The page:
I barely spoke in my new senior elective last week. When I came into class, I didn’t know what the students had read. I wasn’t sure what we’d be emphasizing in class.
‘Revolution Rules’ Sprayed on Police Truck (Photo credit: Jonathan Rashad)
No, I’m not confessing to a mid-life crisis. I’m teaching an experiment. This is the hardest, scariest class I have ever taught and, I think, the best. My kids are running my class and, so far, they’re doing a wonderful job.
The class is on the Arab Spring, which makes it a challenge to begin with. This is history that has not yet been digested and transformed from news to summary. There is no textbook (the number of published global summaries available when I was picking books was still in the single digits, and almost all of those were memoirs, policy analyses, or collections of articles, not straight historical narratives. I am using a collection of essays about twice a month to give students a little more concentrated background, but that’s it). There is no canon. There are lots of talking points, but not yet any conventional wisdom.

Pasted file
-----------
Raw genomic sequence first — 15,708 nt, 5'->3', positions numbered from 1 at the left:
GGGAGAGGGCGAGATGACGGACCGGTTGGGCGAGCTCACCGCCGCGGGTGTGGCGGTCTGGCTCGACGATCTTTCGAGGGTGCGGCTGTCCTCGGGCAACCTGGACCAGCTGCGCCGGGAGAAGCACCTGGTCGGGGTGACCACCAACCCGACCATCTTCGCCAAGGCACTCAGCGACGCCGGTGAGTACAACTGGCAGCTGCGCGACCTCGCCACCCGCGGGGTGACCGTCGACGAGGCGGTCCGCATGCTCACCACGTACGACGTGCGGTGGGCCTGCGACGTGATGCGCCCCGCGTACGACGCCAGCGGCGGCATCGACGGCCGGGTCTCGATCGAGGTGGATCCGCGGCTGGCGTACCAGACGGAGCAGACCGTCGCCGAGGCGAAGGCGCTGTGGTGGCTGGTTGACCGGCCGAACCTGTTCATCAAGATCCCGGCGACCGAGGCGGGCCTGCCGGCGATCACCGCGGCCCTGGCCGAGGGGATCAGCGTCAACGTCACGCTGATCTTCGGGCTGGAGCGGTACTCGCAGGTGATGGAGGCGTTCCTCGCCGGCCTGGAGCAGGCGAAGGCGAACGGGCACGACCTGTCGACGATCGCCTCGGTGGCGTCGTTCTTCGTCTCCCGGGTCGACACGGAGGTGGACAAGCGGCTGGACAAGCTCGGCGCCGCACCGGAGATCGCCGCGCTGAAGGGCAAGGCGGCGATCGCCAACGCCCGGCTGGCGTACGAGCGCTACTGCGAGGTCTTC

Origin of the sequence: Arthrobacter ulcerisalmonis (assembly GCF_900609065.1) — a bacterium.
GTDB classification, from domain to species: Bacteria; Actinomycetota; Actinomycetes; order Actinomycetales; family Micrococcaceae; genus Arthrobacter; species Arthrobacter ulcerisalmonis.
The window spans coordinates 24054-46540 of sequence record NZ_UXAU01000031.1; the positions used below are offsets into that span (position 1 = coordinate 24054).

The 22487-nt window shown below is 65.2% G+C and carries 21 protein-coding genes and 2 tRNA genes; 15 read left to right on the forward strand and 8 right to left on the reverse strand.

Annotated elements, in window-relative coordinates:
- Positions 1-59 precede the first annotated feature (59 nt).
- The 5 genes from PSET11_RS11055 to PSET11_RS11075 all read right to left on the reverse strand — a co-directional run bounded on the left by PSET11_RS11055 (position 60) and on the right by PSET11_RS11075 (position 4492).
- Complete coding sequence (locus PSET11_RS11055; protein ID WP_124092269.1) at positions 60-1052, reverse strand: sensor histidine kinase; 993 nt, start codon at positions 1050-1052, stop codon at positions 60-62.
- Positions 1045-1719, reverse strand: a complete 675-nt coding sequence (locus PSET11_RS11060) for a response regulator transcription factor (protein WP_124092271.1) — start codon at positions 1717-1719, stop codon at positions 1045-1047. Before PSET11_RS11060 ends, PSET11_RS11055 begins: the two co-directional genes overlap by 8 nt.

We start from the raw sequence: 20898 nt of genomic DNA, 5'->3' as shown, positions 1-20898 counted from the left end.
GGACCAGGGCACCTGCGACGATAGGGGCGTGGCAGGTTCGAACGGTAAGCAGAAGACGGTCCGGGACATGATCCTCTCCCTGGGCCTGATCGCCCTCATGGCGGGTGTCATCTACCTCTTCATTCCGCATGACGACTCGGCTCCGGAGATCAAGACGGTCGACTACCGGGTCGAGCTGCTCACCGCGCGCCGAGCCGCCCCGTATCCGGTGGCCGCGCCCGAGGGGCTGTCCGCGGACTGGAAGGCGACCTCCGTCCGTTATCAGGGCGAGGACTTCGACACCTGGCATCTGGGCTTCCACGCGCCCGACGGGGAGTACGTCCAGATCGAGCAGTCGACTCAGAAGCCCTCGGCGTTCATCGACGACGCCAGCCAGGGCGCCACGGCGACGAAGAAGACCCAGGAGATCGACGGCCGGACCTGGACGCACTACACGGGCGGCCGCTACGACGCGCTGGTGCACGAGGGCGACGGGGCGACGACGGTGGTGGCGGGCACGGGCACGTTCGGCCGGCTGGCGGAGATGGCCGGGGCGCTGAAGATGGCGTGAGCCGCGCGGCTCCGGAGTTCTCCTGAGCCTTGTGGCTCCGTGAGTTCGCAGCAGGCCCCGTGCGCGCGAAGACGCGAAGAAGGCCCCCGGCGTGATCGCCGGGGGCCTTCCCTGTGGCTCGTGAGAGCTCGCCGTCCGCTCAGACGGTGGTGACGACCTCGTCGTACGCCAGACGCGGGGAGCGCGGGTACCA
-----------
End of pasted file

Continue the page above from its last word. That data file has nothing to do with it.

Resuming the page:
That’s why I picked it: I want this to be a chance for my students to think deeply about the process by which “things that happened” are transformed into “history” and the difference between the two. I wanted to give them a chance to get in on the ground floor.
Given that, I decided when I was designing the course to try to create a structure flexible enough that students could largely determine its direction. I usually have students take some leadership–assigning students to lead primary source discussions, for example–but I wanted to make that an intrinsic part of the course, rather than an add-on.